I am a massive culprit for checking in settings files - everybody does it - especially the nub on the team (me)... It's really annoying to the poor person who does an update after the point and then has to rework the settings files. So here are a couple of ways we can fix this (this is very basic git stuff so if you're well versed on Git you'll be well aware of the following!):

Open up a command prompt and navigate to where you keep your git repos. Mine are normally in d:\git

Lets start with a fresh plate, run the following:

We've just created a brand new git repo for us to play with. very straight forward. We don't want to work in master so lets create a new branch:

Now that we have the dev branch we can make our settings file.

Add some dummy dev environment config to the settings.xml file. Now we can add that to the dev branch and commit it.

Now that that's safe and sound we can create our feature branch where we will want to do some work and manage our own config:
Put some code in test.cs so we can commit that into the wayne branch

Now lets customize the settings.xml file:

Make the dev specific settings feature specific so you know if this works or not when we come to doing the switcheroo. Now we want to commit the feature specific settings into the feature branch:
Now we'll continue to do some more work:
And commit that into the feature branch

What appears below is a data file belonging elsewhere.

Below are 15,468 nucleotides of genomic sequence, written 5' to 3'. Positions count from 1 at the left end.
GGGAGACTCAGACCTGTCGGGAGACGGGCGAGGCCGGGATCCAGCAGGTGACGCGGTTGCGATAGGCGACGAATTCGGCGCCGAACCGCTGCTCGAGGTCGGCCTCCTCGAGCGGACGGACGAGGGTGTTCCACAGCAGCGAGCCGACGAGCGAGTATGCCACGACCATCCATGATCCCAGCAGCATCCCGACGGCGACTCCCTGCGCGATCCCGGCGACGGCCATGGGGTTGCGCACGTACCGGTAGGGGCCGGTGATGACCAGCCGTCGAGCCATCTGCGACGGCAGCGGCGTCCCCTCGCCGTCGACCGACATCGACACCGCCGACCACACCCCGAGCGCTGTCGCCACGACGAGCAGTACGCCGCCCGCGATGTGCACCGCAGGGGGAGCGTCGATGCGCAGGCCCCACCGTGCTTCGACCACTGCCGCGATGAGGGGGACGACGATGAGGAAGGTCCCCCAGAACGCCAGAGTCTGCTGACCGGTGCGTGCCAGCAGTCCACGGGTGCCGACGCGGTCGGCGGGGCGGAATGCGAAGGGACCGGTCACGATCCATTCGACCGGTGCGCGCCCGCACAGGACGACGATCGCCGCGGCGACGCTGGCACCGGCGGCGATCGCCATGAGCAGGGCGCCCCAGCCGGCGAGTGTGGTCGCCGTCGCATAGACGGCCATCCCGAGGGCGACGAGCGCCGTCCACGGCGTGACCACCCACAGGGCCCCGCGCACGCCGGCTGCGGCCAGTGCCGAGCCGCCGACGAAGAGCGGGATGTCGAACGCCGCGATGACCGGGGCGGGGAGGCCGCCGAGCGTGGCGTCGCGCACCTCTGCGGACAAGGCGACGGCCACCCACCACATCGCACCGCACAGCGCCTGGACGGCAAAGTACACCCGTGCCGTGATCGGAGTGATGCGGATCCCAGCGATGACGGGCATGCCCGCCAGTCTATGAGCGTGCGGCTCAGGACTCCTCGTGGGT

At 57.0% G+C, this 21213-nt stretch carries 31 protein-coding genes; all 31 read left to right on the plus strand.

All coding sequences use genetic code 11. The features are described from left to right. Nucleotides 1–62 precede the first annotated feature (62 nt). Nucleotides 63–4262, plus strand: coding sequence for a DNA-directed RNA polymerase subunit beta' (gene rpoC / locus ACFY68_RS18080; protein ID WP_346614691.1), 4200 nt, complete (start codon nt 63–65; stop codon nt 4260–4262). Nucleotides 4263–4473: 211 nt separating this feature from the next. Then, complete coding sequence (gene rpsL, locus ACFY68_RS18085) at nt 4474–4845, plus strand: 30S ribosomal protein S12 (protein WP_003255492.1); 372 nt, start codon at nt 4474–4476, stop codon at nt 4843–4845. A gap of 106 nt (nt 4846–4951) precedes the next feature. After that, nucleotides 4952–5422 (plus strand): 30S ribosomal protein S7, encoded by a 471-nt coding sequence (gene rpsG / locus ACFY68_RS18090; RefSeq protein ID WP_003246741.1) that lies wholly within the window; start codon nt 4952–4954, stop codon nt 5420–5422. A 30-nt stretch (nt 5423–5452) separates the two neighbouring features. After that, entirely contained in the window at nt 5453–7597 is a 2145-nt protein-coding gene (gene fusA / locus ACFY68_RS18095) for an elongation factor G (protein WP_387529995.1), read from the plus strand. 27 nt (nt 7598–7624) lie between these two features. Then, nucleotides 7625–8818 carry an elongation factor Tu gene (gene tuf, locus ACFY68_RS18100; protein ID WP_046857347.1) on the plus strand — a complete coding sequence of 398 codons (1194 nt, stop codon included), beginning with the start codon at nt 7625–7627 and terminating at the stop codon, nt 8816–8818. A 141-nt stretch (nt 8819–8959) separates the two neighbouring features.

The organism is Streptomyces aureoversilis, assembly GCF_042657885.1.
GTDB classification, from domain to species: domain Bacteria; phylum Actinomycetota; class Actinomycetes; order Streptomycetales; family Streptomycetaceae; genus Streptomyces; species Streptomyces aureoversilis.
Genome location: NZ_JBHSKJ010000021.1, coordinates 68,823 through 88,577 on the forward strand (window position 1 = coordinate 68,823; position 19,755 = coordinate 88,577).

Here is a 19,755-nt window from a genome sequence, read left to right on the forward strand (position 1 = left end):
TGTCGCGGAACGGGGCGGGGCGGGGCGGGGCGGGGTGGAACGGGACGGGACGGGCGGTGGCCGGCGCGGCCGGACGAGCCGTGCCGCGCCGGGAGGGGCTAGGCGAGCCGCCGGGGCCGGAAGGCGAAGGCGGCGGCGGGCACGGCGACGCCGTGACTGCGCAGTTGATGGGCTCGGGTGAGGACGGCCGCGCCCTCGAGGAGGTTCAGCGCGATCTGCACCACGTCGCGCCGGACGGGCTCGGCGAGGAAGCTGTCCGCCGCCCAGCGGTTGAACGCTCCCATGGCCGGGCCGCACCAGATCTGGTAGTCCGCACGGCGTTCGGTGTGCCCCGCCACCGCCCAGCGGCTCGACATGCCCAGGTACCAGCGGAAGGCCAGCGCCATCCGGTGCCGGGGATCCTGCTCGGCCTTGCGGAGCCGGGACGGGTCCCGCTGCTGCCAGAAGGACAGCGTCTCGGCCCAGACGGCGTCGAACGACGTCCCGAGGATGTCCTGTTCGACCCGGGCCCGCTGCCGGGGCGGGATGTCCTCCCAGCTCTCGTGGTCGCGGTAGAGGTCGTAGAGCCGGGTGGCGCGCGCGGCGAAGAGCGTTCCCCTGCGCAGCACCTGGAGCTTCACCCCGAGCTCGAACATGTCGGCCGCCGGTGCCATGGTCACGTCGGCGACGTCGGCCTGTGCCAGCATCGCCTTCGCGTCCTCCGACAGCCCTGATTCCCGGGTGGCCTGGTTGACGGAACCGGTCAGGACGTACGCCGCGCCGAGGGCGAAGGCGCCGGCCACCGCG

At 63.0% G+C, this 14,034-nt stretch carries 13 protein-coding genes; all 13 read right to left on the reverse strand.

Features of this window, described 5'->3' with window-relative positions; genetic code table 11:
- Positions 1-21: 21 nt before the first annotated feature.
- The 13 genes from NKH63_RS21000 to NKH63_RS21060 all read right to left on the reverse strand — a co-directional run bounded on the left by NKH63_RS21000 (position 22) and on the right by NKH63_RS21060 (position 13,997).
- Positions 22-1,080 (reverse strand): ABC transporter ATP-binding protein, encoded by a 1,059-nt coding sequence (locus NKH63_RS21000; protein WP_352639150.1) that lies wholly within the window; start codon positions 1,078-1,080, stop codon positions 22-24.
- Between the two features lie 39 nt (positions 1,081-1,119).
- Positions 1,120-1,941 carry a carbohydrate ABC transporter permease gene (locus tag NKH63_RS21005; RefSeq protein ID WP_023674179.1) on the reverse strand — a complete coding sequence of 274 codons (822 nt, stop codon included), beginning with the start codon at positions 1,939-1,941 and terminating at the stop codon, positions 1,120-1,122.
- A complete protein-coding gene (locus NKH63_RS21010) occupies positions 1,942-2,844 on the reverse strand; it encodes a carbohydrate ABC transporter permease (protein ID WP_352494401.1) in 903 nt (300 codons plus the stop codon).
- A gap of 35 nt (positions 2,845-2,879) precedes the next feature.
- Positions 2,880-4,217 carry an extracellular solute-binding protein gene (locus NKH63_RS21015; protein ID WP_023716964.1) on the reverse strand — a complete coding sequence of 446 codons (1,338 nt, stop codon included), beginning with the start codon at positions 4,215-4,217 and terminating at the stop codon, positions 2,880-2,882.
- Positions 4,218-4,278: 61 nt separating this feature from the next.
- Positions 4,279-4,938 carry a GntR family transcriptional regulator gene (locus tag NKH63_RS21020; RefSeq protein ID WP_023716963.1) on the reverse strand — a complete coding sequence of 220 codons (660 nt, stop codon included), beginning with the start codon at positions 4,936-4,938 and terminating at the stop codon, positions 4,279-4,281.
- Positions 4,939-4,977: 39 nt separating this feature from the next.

OK so now we have a dev branch with some settings in, we branched from dev to create a feature branch, did some work in that branch, configured the settings file to make it specific to that branch and then did even more work, big day in the office. What we want to do now is to merge the work in the feature branch to the dev branch - but we definitely do not want the settings from the feature branch to show in dev, that's just going to wind everyone up.
To do this we can revert the commit we made to push the settings into the git branch. We can check the log to see the commit and revert it. To do this run the following:

This will yield something like the following (type q to exit the log):
As you can see the commit with ID "965f41809225abbe2ed2b74d6e162e27c9c18a72" so to revert this commit we can issue the following command:
And then we can safely merge our feature branch into dev:
Open up settings.xml and verify it's as expected - dev settings, not feature settings.